• Consider advanced riding qualifications - Complete an approved advanced riding course. It might cut costs but also improve your riding skills. Courses from organisations such as the Institute of Advanced Motorists and the British Motorcycle Federation are widely recognised.
  • Choosing a higher excess - Excess is the amount you agree to pay before your insurance covers the rest on a successful claim. You could reduce your motorbike insurance costs by agreeing to a higher excess, but remember you have to be able to pay this in the event of a claim or accident.
  • Consider multi bike policy - If you have more than 1 motorbike you might be able to reduce costs with a multi bike insurance policy. Multi-bike insurance works by offering savings incentives, because insurers naturally benefit from the more policies they have.

Motorbike licences for over-50s

Your standard driving licence should entitle you to ride a moped up to 50cc without L plates or taking a test if you passed your test on or before February 2001. Drivers who passed their tests after this date must take a CBT to ride a moped on public roads.

In both cases you will need a CBT to ride anything between 50cc and 125cc and hold a full motorbike licence of the correct level to ride anything more powerful.

You need to renew your licence every 10 years, which is done simply via DVLA with no further or renewed test. Once you’re over 70 years old, you have to renew your licence every 3 years.

It’s free to do so, and you’re able to update your photo at the same time, if you wish.

You need to make sure you continue to meet the minimum eyesight requirements for riding. This is the ability to read a car number plate (made after September 2001) from 20 metres away.

The 3 levels of motorbike insurance

The level of cover you choose impacts what you’re covered for, as well as how much you pay. You can compare all 3 when getting a quote.

As with car or van insurance there are 3 levels of cover available to you:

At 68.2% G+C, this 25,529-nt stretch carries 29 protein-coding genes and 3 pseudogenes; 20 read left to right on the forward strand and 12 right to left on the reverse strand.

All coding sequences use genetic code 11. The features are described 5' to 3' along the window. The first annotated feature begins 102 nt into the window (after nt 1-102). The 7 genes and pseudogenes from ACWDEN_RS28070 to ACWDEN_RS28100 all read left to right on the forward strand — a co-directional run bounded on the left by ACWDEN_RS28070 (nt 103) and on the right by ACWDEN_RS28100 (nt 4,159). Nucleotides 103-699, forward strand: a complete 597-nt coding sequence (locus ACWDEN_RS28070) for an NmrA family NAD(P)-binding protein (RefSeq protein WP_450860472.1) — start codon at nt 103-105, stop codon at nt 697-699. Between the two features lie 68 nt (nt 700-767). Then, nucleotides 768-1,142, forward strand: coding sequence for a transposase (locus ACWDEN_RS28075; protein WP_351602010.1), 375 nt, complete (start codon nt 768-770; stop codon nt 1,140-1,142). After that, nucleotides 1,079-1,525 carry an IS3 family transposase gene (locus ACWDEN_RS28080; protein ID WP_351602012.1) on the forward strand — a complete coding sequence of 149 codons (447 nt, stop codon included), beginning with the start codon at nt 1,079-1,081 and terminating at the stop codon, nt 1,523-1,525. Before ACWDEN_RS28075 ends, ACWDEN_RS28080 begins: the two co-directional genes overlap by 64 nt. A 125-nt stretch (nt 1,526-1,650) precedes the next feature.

Comprehensive offers one of the highest levels of protection. As well as covering other people and their property in the event of an accident, you’re also covered for damage to your motorcycle.

Comprehensive cover is often also a similar price, if not cheaper than the other options.

Third party only

Third-party is the minimum amount of cover you can get and is a legal requirement. While you might think this would be the cheapest option for riders, that’s not always the case.

It’s a basic level of cover that covers damage to other vehicles and property, as the result of an accident that’s deemed your fault.

It doesn’t cover your motorcycle for repairs or replacement if it’s stolen, damaged or involved in an accident.

Third party fire and theft

Third-party, fire and theft gives you the same level of cover as with third-party, but also covers against theft or damage by fire.

What our motorbike insurance expert says

''Insurance quotes for over 50s riders have seen an increase in recent years, and as the data shows biking is becoming more popular with older riders.''

''Along with potentially cheaper quotes, over 50s riders can also benefit from a number of insurers we work with who specialise in more experienced older riders.''

Louise Thomas, Motor Insurance Expert at Confused.com
Motor Insurance Expert Confused.com logo

What medical conditions could stop older bikers from riding?

Generally speaking, you must give up your licence if:

  • Your doctor tells you to stop riding for 3 months or longer
  • You have a medical condition that impacts your ability to ride for 3 months or longer
  • You’re deemed unfit to ride due to a medical condition.

The list is the same for bikers as it is for drivers. For more information, check out our guide to medical conditions and driving.

Your safety and the safety of those around you should be your top priority. With that in mind, it’s best to keep your health in check and take note if:

  • Your eyesight begins to deteriorate, even with contact lenses or glasses
  • Your reaction times are slower than before
  • You take medication that could impact your ability to ride safely
  • You suffer from conditions such as diabetes, epilepsy, stroke or arthritis.

Certain medical conditions must be declared to the DVLA. If you don’t you risk getting a fine of up to £1,000. And, if you’re in an accident as a result, you could be prosecuted.

You can check if the DVLA needs to know about a specific medical condition at GOV.UK.